Globally we are seeing this type of thinking in action in the agricultural sector where, in the likes of the United States, corn yields have increased dramatically over the last 50 years through technological innovations like crop irrigation, the development of gene editing, better fertilisers and new farming techniques.

Companies like Cape Town-based start-up Aerobotics are also revolutionising how farmers monitor their fields. By using drone and satellite imagery to analyse crops and farmlands, the company enables advanced crop monitoring to save man-hours, increase productivity and manage crop yields.

Farmers who don’t incorporate these methods risk being unable to compete. However, such innovations also raise issues around farmworkers being replaced by technology. How farming communities and governments deal with the human implications of these shifts will require adaptive thinking and effective collaboration.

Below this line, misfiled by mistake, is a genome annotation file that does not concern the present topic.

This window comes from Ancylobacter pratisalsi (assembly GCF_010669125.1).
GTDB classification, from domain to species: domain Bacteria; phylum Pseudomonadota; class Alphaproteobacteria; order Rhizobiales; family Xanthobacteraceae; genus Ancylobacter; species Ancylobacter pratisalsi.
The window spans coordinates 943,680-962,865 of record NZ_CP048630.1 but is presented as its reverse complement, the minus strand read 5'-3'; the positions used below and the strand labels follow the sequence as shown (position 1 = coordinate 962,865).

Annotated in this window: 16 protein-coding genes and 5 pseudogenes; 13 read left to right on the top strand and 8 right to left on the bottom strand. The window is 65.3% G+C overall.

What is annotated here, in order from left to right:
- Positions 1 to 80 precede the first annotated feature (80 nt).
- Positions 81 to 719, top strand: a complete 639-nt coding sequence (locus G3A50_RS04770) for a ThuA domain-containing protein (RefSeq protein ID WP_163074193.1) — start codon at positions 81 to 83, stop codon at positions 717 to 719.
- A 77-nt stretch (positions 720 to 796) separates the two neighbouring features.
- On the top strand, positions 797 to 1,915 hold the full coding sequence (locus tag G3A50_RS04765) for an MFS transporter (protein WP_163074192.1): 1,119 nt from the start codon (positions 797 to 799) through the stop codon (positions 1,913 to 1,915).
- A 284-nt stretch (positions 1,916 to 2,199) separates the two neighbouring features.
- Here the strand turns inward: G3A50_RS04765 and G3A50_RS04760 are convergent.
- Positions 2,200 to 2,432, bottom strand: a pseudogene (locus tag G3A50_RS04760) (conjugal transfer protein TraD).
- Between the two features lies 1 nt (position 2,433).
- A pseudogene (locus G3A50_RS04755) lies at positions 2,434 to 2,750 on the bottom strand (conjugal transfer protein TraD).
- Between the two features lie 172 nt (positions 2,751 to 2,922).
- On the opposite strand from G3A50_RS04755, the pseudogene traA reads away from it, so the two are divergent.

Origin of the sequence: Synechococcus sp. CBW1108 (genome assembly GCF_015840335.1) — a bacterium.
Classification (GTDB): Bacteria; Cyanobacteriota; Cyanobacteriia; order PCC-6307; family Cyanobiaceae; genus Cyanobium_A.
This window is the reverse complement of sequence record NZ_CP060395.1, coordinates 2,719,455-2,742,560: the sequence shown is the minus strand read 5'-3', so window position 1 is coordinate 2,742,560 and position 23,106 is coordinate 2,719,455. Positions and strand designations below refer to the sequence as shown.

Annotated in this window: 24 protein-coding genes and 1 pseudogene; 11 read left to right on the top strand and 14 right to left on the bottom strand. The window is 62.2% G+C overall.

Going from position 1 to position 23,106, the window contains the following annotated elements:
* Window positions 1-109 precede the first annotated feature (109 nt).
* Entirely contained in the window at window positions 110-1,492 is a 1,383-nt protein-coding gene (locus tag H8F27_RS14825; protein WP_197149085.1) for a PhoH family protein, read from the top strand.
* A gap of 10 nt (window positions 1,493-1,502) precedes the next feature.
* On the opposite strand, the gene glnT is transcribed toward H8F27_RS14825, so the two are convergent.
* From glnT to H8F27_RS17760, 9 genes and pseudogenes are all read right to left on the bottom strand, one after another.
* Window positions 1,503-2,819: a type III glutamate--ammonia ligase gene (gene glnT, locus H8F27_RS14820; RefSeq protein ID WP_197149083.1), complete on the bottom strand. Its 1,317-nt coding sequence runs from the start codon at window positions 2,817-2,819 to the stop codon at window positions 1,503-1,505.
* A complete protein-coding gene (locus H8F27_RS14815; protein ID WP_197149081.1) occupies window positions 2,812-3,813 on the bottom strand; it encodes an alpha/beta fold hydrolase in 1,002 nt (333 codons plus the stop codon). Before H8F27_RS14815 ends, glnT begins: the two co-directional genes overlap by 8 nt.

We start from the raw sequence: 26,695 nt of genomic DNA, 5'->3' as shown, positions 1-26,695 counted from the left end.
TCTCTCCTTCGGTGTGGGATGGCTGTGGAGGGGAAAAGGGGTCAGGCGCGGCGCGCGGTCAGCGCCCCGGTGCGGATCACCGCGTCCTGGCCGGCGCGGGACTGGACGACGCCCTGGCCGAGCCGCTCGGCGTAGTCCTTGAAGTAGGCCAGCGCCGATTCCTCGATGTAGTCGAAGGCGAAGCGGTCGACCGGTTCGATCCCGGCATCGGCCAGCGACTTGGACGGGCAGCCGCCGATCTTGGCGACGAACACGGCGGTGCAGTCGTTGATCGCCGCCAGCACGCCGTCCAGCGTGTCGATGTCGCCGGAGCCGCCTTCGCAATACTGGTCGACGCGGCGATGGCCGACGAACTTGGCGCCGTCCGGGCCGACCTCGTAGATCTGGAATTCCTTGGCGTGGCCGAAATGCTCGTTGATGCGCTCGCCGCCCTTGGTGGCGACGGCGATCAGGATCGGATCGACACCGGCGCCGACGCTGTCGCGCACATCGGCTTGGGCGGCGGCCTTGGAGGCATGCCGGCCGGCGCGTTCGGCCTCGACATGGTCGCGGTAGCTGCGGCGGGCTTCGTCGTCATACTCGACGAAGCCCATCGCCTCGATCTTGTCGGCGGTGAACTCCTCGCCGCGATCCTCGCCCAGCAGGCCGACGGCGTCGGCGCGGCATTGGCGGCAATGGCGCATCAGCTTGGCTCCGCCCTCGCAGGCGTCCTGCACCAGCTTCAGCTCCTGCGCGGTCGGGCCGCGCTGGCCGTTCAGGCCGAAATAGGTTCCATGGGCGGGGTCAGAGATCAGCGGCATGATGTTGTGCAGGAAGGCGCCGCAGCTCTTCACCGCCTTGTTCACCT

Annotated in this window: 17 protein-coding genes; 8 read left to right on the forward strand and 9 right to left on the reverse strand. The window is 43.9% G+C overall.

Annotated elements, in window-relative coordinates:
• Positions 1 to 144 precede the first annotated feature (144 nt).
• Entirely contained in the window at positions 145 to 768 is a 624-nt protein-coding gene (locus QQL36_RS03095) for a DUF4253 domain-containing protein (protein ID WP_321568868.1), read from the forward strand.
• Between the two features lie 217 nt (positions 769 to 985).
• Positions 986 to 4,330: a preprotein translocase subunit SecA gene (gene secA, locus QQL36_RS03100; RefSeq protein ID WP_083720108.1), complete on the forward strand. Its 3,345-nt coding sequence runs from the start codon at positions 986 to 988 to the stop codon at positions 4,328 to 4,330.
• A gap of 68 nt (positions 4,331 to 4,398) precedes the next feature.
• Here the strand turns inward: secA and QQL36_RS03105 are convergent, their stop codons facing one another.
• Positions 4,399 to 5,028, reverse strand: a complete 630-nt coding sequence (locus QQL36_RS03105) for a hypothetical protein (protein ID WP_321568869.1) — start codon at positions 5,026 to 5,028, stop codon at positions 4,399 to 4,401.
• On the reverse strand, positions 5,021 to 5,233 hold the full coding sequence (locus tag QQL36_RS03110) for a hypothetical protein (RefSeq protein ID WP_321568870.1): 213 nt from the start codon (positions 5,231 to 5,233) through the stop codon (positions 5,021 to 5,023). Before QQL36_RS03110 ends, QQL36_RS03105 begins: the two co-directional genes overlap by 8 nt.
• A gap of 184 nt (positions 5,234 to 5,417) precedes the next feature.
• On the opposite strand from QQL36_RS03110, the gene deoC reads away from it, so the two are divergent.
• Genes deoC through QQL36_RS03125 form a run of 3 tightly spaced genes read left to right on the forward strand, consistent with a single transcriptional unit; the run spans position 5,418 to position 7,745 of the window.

This is not always easy to achieve if the values and mindsets of all parties do not shift. Take, for example, the stressors associated with consistent organisational change. Gone are the days of a secure career in a large corporate as banks close branches, artificial intelligence threatens job security and innovations, like driverless cars, disrupt established business empires. The lack of certainty is fuelling anxiety and, in this context, the adaptive challenge is to shift mindsets from ‘job-for-life’ thinking to include more flexible employment options and a willingness to adapt skills. It means changing how we handle our finances, structure our lives and deal with unrelenting demands on our time.